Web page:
Discovering and Rediscovering in Retirement - Volunteering


Cary Sweeney
January 2022

The pandemic has put a pause on many of our beloved activities. One in particular is volunteering. Volunteer activity was interrupted for many as organizations scrambled to put safety protocols in place or figure out how to shift to virtual volunteer service.  Now going into our second year of the pandemic, many organizations are more prepared having established new policies for maintaining safety amid the risks of Covid-19. Most have activities that are physically distanced, and with masks and vaccination required. Many activities have been moved to be offered remotely. That said, if you don’t think organizers are not taking enough precautions to keep the health of volunteers safe, you should let them know you feel unsafe and leave or not return.

If you are considering volunteering your time to help out in your community (virtually or in person), below are some additional things to keep in mind. 

First, volunteering for just as little as two hours a week has been shown to help decrease risk of depression, contribute towards staying physically and mentally active, and reduce stress levels. 

Be Curious

If you’re not sure what volunteer activity you would like to do, be curious. Ask yourself, what are some interests you want to discover? How do you enjoy spending your free time? What gets you excited?  If you struggle with identifying what gets you excited, think about what anchors might keep you from moving forward.

Looking for Ideas?

Maybe there’s something you are interested in but not sure what you’d like. Volunteer Match is a free powerful online tool set up which allows you to search on specific types of activities and it will  send you a customized list of “hand-picked just for you” volunteer activities. You may also filter by “virtual opportunities.”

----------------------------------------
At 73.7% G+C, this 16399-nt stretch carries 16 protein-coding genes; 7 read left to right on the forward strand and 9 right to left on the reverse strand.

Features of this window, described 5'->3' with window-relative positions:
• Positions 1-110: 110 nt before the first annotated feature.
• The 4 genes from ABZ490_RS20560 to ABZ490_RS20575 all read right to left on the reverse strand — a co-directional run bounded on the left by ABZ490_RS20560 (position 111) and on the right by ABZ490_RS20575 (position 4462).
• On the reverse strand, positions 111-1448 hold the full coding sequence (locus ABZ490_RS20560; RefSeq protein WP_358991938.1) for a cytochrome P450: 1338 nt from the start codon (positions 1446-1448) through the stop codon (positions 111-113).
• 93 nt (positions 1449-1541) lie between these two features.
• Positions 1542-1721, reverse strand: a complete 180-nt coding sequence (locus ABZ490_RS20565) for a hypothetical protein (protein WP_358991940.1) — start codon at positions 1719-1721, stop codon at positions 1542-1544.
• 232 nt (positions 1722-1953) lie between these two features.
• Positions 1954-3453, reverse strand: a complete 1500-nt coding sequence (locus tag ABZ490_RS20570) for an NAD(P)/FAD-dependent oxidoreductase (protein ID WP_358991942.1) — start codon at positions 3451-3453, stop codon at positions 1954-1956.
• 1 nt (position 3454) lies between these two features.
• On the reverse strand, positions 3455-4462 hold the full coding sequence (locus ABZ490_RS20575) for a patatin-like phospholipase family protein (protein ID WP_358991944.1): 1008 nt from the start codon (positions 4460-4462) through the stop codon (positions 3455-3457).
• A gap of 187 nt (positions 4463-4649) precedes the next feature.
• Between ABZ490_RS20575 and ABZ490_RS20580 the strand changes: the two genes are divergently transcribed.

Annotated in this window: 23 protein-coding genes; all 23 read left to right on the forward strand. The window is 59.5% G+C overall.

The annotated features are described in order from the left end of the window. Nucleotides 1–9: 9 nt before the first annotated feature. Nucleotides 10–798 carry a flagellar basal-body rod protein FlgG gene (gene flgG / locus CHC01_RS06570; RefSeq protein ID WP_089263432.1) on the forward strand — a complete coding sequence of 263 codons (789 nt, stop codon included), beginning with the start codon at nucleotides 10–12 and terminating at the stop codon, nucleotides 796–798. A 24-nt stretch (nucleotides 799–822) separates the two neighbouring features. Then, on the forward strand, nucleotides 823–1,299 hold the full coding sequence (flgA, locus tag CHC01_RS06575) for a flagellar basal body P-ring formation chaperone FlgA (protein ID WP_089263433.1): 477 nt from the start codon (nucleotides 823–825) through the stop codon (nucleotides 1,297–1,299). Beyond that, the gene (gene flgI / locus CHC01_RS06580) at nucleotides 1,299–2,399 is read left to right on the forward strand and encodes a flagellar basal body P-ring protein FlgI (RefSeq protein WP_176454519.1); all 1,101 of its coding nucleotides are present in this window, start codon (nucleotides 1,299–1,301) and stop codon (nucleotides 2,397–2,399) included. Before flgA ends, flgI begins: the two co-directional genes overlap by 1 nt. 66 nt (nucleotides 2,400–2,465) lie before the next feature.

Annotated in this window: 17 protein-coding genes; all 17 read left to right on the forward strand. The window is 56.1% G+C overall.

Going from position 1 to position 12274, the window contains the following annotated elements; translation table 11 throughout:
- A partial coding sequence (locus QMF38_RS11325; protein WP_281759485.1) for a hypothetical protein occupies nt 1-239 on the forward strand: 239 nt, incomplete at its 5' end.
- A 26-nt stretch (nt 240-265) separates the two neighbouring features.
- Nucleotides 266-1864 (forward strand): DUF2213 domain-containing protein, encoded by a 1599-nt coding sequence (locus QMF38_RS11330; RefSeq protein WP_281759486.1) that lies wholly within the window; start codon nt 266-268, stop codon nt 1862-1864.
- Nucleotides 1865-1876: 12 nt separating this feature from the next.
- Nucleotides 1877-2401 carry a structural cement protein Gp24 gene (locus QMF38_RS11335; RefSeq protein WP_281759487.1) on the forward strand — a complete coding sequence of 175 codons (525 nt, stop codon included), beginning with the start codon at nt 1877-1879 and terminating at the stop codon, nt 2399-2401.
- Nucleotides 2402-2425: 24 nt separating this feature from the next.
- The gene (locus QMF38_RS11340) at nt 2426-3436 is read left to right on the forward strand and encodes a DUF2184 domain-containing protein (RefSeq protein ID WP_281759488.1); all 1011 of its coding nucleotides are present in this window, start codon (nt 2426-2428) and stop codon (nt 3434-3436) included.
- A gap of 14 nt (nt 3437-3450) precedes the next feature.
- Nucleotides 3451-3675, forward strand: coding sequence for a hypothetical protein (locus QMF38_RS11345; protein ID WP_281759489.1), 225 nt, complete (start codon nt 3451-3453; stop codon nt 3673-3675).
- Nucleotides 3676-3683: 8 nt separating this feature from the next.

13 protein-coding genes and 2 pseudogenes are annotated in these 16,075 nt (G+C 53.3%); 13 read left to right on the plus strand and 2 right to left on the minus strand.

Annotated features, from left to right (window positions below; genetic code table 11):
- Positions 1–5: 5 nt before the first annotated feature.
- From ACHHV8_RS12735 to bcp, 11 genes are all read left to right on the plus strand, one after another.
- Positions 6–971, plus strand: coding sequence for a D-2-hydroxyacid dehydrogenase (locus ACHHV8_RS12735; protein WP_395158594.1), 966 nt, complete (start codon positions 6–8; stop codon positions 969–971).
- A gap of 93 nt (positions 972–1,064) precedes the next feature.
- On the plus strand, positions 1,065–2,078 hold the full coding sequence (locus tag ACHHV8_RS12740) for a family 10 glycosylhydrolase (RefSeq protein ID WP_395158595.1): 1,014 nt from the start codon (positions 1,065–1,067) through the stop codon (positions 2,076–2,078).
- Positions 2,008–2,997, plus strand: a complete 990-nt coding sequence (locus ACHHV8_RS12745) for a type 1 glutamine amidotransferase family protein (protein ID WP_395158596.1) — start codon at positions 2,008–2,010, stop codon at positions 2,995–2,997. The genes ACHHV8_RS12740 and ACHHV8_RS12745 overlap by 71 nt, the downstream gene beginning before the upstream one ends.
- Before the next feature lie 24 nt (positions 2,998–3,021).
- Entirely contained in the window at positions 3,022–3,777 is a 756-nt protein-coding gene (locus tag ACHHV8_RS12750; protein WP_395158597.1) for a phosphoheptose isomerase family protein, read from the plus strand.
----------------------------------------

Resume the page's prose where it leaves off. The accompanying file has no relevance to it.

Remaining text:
In observance of Martin Luther King Day on January 17, there is a Day of Service to encourage all Americans to volunteer to improve their communities. To find out activities in your community, visit the Day of Service website. Additionally, there are many opportunities to join a board and many are meeting virtually - making participation easier, especially if you plan to travel.

The Retirement Center has a listing of volunteer opportunities on campus, locally, and nationally. You might contact them and find out how they have adapted their protocols to keep volunteers safe during the pandemic.

Whether you have volunteered in the past, or this is something you have more time for while travel plans have changed, start with something you enjoy and test it out first to see if you’ll like it.  Offer your time for 1-2 hours a week or for one event without overcommitting.  If you don’t like it, move on. If you do like it, you can decide to commit more time. 

Resources for Volunteering Amid Covid-19

Volunteer Opportunities for Older Adults During COVID-19 Pandemic
The National Resource Center for Engaging Older Adults

The Pandemic Changed The World Of 'Voluntourism.' Some Folks Like The New Way Better

Virtual Volunteering Still Offers Benefits
The New York Times

9 Tips for Successful Volunteering During COVID-19
Johns Hopkins

Publication date: 
January 10, 2022
Publication type: 
Journal Article